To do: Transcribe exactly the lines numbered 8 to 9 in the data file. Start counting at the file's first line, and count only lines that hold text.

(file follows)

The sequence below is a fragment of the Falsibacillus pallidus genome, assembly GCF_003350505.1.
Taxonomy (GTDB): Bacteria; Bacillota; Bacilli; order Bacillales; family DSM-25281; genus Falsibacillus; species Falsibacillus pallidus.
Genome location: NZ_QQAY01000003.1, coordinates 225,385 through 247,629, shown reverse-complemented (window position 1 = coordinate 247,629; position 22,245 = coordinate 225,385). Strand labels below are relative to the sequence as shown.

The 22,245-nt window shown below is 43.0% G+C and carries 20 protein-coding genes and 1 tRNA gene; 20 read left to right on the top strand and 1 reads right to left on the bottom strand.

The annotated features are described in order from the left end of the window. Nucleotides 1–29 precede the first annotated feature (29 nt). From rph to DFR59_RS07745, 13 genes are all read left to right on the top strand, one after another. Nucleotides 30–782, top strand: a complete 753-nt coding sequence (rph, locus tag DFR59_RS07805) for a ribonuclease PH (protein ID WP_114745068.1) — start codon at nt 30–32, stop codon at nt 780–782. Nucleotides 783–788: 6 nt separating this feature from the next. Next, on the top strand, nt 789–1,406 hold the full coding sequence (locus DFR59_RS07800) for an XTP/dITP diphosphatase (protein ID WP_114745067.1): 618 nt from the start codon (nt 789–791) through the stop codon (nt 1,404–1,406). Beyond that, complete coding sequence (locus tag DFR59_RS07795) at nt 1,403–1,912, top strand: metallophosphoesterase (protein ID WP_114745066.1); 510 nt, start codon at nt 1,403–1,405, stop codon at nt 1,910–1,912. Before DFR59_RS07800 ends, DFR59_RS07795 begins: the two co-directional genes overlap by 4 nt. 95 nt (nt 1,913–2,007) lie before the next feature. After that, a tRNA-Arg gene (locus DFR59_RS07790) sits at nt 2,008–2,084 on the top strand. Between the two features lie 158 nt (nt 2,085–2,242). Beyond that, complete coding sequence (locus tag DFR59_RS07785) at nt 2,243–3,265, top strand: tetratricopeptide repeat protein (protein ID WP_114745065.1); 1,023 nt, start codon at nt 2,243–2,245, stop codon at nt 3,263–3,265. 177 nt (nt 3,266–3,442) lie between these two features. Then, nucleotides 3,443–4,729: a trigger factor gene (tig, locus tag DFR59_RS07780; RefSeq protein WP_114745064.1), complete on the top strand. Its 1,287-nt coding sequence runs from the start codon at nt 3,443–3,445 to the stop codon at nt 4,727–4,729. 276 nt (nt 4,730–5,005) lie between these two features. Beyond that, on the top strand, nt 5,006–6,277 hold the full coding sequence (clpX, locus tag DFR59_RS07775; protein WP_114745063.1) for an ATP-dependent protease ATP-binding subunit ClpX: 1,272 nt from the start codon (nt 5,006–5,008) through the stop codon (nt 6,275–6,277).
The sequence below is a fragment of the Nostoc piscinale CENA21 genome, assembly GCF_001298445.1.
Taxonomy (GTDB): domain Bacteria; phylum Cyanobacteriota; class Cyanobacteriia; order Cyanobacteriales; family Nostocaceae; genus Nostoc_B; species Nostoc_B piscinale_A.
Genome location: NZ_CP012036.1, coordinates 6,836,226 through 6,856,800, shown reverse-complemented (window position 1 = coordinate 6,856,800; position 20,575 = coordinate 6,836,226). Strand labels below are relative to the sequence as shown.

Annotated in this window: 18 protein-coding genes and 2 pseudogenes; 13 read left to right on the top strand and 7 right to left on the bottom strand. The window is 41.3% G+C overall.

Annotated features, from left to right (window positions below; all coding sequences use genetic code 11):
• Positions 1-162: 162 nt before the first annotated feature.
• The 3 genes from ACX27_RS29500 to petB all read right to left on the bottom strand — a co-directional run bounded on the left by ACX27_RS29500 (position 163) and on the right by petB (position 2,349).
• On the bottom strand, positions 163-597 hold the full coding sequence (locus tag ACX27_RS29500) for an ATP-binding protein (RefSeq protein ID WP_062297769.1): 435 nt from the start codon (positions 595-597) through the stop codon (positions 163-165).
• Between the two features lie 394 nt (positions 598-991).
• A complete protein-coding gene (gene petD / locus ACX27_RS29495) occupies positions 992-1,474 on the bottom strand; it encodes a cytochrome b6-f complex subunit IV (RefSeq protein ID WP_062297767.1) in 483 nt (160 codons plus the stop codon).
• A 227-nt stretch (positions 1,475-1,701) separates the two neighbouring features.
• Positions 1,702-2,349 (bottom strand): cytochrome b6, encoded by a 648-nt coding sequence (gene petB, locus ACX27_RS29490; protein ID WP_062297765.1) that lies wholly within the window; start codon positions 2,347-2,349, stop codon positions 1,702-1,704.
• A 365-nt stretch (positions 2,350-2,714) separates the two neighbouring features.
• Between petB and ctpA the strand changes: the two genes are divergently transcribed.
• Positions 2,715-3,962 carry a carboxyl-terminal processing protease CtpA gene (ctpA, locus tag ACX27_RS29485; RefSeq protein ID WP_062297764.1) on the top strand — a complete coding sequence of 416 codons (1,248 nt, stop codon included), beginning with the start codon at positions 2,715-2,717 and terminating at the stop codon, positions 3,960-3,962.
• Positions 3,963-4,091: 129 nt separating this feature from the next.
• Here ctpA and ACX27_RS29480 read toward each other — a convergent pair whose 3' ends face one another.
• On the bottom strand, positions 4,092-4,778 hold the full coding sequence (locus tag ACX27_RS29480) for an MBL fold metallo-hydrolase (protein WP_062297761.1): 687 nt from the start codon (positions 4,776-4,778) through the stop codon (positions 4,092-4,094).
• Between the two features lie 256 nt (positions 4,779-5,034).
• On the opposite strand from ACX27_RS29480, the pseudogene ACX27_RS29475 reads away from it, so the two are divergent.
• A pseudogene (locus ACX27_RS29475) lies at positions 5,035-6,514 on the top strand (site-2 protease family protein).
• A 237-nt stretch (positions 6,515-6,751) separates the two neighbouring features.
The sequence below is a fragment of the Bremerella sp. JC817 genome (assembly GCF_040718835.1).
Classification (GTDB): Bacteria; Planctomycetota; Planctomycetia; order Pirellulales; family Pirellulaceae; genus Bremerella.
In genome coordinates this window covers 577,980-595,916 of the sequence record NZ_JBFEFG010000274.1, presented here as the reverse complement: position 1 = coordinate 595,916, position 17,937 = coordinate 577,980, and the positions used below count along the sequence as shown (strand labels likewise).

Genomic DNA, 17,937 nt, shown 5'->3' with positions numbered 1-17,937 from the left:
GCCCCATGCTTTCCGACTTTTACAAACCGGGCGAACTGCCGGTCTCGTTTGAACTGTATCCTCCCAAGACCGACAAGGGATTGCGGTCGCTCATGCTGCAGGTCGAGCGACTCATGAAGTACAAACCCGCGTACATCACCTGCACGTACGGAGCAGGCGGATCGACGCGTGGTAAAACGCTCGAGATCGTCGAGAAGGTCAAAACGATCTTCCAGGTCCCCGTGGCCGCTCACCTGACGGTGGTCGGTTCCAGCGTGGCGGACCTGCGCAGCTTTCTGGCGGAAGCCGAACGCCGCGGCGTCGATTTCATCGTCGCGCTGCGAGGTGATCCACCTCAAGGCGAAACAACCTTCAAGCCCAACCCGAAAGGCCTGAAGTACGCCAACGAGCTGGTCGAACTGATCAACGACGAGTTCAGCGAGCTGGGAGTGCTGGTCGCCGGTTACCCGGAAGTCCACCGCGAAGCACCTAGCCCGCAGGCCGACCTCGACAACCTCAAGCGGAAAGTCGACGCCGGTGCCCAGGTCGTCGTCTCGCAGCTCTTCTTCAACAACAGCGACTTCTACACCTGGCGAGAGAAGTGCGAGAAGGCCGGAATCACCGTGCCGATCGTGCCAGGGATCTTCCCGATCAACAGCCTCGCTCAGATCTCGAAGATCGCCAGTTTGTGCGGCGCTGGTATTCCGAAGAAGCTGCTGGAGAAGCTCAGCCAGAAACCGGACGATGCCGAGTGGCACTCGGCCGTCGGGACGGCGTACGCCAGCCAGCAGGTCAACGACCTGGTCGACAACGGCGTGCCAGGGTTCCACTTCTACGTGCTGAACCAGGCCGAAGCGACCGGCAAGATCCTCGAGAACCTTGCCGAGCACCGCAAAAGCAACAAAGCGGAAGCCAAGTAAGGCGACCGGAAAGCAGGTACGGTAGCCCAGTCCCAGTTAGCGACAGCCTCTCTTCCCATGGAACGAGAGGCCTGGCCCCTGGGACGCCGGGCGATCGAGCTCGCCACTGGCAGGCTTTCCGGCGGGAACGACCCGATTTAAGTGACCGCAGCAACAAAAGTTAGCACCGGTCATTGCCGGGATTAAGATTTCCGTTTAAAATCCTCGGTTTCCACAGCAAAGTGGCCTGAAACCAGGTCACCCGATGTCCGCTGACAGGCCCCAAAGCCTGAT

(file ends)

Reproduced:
Genome location: NZ_CP012036.1, coordinates 6,836,226 through 6,856,800, shown reverse-complemented (window position 1 = coordinate 6,856,800; position 20,575 = coordinate 6,836,226). Strand labels below are relative to the sequence as shown.

Annotated in this window: 18 protein-coding genes and 2 pseudogenes; 13 read left to right on the top strand and 7 right to left on the bottom strand. The window is 41.3% G+C overall.